I Should Write MoreEric D. Wiesen Apr 01, 2012 Back to blog
I should write more often. I like doing it. It helps me crystalize my thoughts both about the venture and startup industry and the subject matter that permeates each work day. When I first started at RRE one of the insights I had (now pretty obvious) was that effective communication with a readership was actually a critically important bits of connective tissue that have been developed in connection with the opening up of the venture capital industry. Long before I invested for a living I was reading David Hornik’s blog and Bill Gurley’s, eventually I added Fred’s and Brad’s. When I was an entrepreneur and later while I was in business school these guys taught me the venture industry even though I’d never met most of them.
Yet as important as the conveyance of information is (not to assert that I have a ton of information that can’t be easily accessed through other sources, including the individuals listed above), I think there’s an even more important reason to keep writing and letting people know what one is thinking. Ours has become a rapid-paced and ultra-competitive business. It wasn’t always so. In some prior eras the basic modality of startup finance involved lengthy courtship periods between startups and investors and often by the time a financing is consummated there’d be a strong relationship in place. In today’s world of “looks neat, here’s a check”, a method that is widely lauded in some corners of the ecosystem, this simply isn’t happening.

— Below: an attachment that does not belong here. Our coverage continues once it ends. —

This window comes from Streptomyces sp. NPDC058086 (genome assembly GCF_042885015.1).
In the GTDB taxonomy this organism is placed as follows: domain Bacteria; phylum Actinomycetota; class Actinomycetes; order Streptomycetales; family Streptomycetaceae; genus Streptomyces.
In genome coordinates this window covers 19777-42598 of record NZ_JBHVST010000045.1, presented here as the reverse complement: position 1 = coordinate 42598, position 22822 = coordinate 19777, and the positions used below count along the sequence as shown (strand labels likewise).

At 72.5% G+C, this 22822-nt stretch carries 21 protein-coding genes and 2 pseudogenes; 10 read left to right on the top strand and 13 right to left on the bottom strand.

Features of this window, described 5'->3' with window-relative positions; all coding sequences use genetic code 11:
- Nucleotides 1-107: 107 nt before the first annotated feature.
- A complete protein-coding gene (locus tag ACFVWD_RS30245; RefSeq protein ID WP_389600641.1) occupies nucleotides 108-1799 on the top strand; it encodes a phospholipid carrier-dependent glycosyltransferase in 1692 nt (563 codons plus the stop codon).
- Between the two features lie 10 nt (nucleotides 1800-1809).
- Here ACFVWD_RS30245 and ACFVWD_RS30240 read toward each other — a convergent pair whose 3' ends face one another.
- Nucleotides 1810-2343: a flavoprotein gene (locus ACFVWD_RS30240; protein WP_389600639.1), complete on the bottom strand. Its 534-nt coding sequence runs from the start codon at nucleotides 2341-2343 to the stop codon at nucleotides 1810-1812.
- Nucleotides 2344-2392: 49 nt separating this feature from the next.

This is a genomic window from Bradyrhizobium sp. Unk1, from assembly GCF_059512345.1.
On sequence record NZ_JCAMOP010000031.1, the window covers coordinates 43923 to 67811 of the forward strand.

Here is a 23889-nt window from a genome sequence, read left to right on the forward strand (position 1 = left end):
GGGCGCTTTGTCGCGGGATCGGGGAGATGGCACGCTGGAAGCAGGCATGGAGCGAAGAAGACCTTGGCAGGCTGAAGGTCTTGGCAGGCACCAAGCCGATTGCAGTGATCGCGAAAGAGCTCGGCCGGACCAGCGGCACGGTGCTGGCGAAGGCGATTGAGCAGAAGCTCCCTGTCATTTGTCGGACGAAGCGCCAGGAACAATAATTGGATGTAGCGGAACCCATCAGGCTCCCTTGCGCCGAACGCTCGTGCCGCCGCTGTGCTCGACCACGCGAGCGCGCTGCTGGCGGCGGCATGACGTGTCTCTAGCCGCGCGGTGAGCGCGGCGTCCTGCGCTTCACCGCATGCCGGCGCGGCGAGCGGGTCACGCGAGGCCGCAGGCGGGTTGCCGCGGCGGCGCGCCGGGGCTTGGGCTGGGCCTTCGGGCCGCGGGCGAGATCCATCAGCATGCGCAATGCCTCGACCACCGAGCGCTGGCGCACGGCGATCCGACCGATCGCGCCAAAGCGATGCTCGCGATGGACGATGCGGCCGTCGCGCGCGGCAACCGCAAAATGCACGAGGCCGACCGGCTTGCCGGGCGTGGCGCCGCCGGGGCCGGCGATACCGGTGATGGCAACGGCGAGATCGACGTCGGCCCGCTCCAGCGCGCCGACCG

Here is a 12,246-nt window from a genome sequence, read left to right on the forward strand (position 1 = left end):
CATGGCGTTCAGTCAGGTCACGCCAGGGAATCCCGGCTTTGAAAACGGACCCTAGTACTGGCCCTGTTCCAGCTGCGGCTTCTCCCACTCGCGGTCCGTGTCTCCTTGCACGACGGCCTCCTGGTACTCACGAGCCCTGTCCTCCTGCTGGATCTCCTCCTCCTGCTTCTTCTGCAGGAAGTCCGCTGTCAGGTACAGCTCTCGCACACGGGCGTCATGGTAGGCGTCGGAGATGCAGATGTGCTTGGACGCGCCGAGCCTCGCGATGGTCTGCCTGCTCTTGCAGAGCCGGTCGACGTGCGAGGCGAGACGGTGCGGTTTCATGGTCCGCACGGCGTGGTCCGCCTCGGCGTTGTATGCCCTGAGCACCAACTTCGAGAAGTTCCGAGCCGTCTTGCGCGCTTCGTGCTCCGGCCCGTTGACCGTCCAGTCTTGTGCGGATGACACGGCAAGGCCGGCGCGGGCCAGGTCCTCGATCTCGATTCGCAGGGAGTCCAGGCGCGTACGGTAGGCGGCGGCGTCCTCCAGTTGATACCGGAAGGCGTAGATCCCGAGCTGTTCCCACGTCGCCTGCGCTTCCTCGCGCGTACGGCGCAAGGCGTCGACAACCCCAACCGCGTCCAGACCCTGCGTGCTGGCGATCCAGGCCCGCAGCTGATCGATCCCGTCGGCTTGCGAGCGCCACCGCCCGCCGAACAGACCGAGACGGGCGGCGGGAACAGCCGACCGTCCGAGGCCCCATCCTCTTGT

Writing and sharing thoughts is more than just information – it’s a durable and long-standing expression of values that can be quickly accessed and assessed. If I meet a company and the process is moving swiftly, it’s of enormous help if both the founder(s) and I maintain a creative, substantive and active written presence on the web. Being able to see how someone thinks about events, trends, new products and ideas – all of that enables a richer and more nuanced view than what you can get in a few pitch-oriented meetings. If a founder is pitching me I know I’m getting very particular facet of that person. Similarly if a financing is competitive the founder knows he’s getting a facet of me. There are a lot of reasons for founders and investors to choose one another – I know that shared values and vision and core personality grain are all important reasons why I choose to back the founders I work with and why they chose me.
Over the past 30 days I’ve watched my wife go through a 30-day “challenge” of writing something public every day (here). Now – she’s a much better writer than I am, but it has inspired me to recommit to sharing such thoughts as I have with those who may choose to read them and hopefully share their thoughts back. There’s so much amazing stuff going on right now. The whole ecosystem (startups, the internet, NYC, down to my little family of three) is in the crucible. There is no shortage of things for us to talk about.